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To speak to DD's uni about her?

(17 Posts)
Shoux Mon 16-Oct-17 23:39:50

Would you ever do this? I'm really worried about her. She is definitely underweight now and I know she'd listen to her tutor/counsellor. Thanks x

GetOutOfMYGarden Mon 16-Oct-17 23:46:09

If I genuinely thought something was up, I'd call Student Wellbeing and Support. Be prepared that all they can do is listen, they cannot give you any information about your daughter due to confidentiality.

Shoux Mon 16-Oct-17 23:46:55

She's passing out. It's getting really bad sad

NikiBabe Mon 16-Oct-17 23:47:48

What would you have them do? Its a uni.

Id contact her gp surgery and they can send her an appointment. They can assess how underweight she is...if she turns up.

Shoux Mon 16-Oct-17 23:49:07

There's student support and a counsellor... She'd never turn up to the GP.

MyBrilliantDisguise Mon 16-Oct-17 23:56:08

That is incredibly worrying for you. I was very concerned about my daughter and depression when she was at university. I contacted her doctor and gave the full details of her history because I knew she wouldn't relate them to him. They were not allowed to say anything to me but accepted the email.

You need to do what ever you can now. This is not something that you can put off or ignore obviously. Start with her tutors and go to the counsellors otherwise. Your poor daughter really needs you to act on her behalf now.

SomehowSomewhere1 Tue 17-Oct-17 00:06:50

Can you bring her home for a few weeks?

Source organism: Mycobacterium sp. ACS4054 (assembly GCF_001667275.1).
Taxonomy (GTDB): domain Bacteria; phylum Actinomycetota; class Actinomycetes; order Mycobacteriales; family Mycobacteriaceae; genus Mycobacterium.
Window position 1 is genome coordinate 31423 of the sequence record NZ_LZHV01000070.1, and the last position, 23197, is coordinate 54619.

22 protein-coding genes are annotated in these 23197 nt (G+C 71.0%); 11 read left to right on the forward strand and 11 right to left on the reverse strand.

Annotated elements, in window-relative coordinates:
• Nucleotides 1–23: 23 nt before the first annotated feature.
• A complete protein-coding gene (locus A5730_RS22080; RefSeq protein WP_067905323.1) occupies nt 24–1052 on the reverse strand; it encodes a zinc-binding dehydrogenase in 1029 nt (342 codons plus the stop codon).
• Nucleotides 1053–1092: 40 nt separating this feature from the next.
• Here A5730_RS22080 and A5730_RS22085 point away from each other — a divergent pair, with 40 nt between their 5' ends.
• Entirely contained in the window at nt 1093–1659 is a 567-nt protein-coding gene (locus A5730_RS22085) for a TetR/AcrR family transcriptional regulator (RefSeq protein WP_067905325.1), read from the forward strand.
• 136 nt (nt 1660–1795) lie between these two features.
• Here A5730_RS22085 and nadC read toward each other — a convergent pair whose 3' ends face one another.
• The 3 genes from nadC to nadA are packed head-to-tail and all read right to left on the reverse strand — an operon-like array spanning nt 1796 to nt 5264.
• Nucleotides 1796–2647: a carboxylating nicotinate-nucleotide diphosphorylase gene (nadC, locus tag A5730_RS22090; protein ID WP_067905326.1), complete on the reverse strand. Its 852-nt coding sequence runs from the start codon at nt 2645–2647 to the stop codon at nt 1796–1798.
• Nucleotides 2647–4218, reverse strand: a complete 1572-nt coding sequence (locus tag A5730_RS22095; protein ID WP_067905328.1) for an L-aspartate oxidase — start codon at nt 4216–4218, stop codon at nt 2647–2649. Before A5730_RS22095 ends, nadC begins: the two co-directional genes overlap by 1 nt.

Definitely speak to her GP, and other people - at least they can be aware if she seems worse. Ultimately if she's at risk to herself then she may need encouraged to hospital treatment. She's an adult, but also an unwell adult - it's balance, but someone needs to fight for her.

LonnyVonnyWilsonFrickett Tue 17-Oct-17 00:10:38

I'd contact student support and also the students' Union. Just be aware they can't really report back to you, due to confidentiality - you have to just transmit the info and hope they can do something. Sound likes she's in a bad way flowers

CamelliaSinensis35 Tue 17-Oct-17 00:11:59

Do whatever you need to and fight hard, anorexia (I am presuming this is the case) has the highest mortality rate of any mental illness.

TatianaLarina Tue 17-Oct-17 00:26:09

Speaking as someone who knows someone who fainted from hunger and fell down the stairs of a Cambridge college and died, I’d say yes, definitely.

Italiangreyhound Tue 17-Oct-17 00:29:48

Yes, I would contact student support.

They will not give her info out, of course, but you can make your concerns known.

NikiBabe "What would you have them do? Its a uni."

Any educational establishment nowadays should have the physical and mental well being of their students as a concern, as well as awarding them a degree, certificate or whatever at the end of their time there.

Frankly any uni not interested in their students well being and health would not be one I would be supporting my child to stay at.

OP, I am sure you have contacted Beat but in case not, please do. I called their phone line a while ago and they were helpful.

www.beateatingdisorders.org.uk/

DeadDoorpost Tue 17-Oct-17 00:33:06

If they're anything like my uni they'd be more than happy to keep an eye out on the student and try and get help with her, if she accepted it. It's possible that her lecturers have already noticed something might not be right. There's no harm in being concerned and mentioning it them, especially if she's passing out.